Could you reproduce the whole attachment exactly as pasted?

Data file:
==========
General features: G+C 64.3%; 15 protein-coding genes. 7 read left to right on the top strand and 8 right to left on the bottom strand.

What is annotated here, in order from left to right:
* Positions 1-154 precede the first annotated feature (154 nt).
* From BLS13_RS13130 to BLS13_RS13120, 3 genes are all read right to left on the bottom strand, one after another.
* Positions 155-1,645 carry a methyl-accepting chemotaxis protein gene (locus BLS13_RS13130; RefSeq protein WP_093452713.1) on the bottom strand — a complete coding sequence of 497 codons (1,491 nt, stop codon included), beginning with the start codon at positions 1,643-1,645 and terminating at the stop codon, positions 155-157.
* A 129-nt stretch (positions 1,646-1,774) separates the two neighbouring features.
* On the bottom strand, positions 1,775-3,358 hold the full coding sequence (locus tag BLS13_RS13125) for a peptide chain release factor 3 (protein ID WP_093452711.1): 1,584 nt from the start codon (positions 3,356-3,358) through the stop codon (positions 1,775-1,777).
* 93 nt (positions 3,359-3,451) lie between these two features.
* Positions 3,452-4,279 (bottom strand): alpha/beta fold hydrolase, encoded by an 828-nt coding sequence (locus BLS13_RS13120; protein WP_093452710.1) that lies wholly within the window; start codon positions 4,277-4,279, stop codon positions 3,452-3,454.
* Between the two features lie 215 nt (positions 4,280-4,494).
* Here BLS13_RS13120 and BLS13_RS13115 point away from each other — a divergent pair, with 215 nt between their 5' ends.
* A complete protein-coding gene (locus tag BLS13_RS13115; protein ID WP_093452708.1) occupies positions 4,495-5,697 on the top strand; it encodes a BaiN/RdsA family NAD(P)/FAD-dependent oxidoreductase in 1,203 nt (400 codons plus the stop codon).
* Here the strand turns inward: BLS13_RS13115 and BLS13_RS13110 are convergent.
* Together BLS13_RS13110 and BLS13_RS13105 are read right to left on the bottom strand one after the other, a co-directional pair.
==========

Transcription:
General features: G+C 64.3%; 15 protein-coding genes. 7 read left to right on the top strand and 8 right to left on the bottom strand.

What is annotated here, in order from left to right:
* Positions 1-154 precede the first annotated feature (154 nt).
* From BLS13_RS13130 to BLS13_RS13120, 3 genes are all read right to left on the bottom strand, one after another.
* Positions 155-1,645 carry a methyl-accepting chemotaxis protein gene (locus BLS13_RS13130; RefSeq protein WP_093452713.1) on the bottom strand — a complete coding sequence of 497 codons (1,491 nt, stop codon included), beginning with the start codon at positions 1,643-1,645 and terminating at the stop codon, positions 155-157.
* A 129-nt stretch (positions 1,646-1,774) separates the two neighbouring features.
* On the bottom strand, positions 1,775-3,358 hold the full coding sequence (locus tag BLS13_RS13125) for a peptide chain release factor 3 (protein ID WP_093452711.1): 1,584 nt from the start codon (positions 3,356-3,358) through the stop codon (positions 1,775-1,777).
* 93 nt (positions 3,359-3,451) lie between these two features.
* Positions 3,452-4,279 (bottom strand): alpha/beta fold hydrolase, encoded by an 828-nt coding sequence (locus BLS13_RS13120; protein WP_093452710.1) that lies wholly within the window; start codon positions 4,277-4,279, stop codon positions 3,452-3,454.
* Between the two features lie 215 nt (positions 4,280-4,494).
* Here BLS13_RS13120 and BLS13_RS13115 point away from each other — a divergent pair, with 215 nt between their 5' ends.
* A complete protein-coding gene (locus tag BLS13_RS13115; protein ID WP_093452708.1) occupies positions 4,495-5,697 on the top strand; it encodes a BaiN/RdsA family NAD(P)/FAD-dependent oxidoreductase in 1,203 nt (400 codons plus the stop codon).
* Here the strand turns inward: BLS13_RS13115 and BLS13_RS13110 are convergent.
* Together BLS13_RS13110 and BLS13_RS13105 are read right to left on the bottom strand one after the other, a co-directional pair.